As an instinctively shy person, modesty comes as a given.
Lights are hidden bushels and it becomes more and more difficult to see one’s good points.
In fact, the spiral of modesty and forgetting (not one of Kundera’s better offerings) can produce a self-blindness. We are all, to some extent, victims of our lack of self-awareness – to positive attributes as well as to our bad habits and less than useful behaviours.

We need others to shine a light and provide the mirror to see our strengths a new.


Mirror frame
Rogers, William Gibbs, born 1792 – died 1872
Copyright Victoria and Albert Museum

Two conversations recently turned the torch on me.
One, accidental, and framed by shame inoculation as the (oft-mentioned) Steve Chapman has named it.
One, more deliberate and pragmatic.

The first was a surprise. Discussing a project on which I had got stuck, a colleague dropped in a genuinely heartfelt compliment. So surprised was I to receive it that I had to ask them, rather sheepishly, to repeat what they had said because I had missed it.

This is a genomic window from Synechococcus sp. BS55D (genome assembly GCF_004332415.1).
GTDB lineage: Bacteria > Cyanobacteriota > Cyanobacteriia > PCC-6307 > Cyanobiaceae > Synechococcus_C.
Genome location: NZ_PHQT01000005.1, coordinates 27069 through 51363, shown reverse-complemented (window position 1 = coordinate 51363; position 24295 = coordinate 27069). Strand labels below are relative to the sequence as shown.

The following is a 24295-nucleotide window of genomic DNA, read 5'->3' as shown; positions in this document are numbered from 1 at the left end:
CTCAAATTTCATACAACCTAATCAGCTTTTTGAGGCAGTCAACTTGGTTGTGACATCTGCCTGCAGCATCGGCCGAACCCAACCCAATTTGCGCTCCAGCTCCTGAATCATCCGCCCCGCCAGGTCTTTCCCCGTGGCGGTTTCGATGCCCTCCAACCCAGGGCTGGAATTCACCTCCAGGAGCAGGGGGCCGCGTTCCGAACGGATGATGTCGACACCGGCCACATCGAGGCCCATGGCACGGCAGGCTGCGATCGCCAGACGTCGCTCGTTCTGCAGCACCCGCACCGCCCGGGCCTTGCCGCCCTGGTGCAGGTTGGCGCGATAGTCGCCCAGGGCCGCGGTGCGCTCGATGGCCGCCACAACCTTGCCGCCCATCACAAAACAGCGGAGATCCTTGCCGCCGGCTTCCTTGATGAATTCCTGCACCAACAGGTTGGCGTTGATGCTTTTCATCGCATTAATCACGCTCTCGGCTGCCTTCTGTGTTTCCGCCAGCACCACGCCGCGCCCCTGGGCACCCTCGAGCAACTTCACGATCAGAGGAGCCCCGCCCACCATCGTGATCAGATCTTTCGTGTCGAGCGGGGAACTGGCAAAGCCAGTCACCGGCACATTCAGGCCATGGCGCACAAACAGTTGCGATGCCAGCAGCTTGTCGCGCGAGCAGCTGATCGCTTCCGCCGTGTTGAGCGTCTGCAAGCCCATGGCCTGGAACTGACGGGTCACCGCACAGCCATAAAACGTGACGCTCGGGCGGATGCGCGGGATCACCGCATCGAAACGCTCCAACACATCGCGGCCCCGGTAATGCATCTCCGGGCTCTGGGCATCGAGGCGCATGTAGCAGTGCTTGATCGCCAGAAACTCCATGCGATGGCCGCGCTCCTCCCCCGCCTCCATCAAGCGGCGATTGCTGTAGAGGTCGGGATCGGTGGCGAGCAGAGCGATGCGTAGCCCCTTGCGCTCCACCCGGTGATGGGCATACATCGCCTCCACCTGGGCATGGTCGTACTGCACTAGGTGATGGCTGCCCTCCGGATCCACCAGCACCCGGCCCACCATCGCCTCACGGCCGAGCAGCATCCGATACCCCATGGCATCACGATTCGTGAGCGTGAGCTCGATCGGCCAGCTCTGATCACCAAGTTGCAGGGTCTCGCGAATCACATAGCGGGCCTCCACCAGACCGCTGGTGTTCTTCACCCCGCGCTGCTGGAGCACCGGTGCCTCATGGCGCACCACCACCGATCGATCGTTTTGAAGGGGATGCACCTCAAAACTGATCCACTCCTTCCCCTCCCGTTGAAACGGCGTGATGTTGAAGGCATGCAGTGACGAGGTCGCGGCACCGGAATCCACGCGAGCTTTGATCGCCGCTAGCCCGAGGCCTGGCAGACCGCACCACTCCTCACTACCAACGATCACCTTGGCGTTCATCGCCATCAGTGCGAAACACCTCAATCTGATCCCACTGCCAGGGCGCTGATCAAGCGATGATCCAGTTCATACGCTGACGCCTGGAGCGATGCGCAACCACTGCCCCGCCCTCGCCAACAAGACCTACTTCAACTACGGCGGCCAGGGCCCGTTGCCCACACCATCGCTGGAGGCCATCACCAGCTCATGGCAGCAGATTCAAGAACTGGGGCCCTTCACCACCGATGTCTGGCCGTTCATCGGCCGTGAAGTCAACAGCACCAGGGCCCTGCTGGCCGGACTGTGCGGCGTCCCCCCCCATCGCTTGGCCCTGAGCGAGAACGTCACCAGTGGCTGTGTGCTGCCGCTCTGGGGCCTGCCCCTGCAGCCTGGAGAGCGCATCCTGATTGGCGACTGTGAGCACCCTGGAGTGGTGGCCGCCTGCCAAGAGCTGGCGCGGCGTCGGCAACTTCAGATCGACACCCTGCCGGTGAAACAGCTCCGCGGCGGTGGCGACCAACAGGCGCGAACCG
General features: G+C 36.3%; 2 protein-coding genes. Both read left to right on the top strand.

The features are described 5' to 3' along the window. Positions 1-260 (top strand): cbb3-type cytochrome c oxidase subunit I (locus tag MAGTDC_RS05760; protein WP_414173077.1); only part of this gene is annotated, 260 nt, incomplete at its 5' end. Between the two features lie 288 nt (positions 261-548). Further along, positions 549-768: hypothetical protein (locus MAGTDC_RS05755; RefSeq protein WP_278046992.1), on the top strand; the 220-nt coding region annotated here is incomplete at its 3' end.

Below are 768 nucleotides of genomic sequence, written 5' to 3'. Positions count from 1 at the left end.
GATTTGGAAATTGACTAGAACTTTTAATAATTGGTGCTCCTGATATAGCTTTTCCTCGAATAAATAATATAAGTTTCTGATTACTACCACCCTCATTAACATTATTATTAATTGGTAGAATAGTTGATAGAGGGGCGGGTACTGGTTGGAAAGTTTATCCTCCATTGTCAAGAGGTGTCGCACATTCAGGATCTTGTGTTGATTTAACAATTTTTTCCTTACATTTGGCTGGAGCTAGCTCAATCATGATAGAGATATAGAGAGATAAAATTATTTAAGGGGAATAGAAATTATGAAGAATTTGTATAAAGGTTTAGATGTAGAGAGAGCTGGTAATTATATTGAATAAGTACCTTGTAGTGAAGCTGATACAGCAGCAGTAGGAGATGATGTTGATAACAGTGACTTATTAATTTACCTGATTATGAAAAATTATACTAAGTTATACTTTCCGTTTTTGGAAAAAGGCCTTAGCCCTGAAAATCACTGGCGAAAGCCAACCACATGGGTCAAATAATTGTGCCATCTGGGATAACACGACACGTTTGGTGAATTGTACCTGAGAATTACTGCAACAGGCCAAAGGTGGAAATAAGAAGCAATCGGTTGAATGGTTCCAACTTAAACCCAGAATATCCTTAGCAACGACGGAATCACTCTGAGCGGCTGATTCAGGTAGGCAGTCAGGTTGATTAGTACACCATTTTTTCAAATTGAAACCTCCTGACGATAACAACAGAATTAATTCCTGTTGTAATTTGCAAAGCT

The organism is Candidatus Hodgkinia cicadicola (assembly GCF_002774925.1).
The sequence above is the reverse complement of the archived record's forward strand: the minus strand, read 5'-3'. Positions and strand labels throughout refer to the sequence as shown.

It was quite embarrassing – a) to ask and to receive.

The second was a needed question as part of an inquiry.
Prepping for a pitch to potential clients, I had been asked to join the team quite late in the process. With little time to take on board the 50page project proposal, research the clients and generally develop my script, I need to cut to the chase with my consulting colleagues.
“What is it uniquely James-ian that I can bring which will be of use at this meeting. [shame inoculation alert] Whilst I can spin a good corporate line for our company, I am not going to be completely au fait with the project and I do not want to look or sound stupid in the meeting.
This purposeful question produced surprisingly positive and direct feedback. It was also deeply appreciative – I knew and felt that I had something to offer, and importantly, it was something unique that only I could bring.

Asking for feedback is a risk, particularly for the terminally shy.

Asking for feedback with a clear purpose demands that your interlocutor thinks more deeply about their response.

You might be surprised at what they see.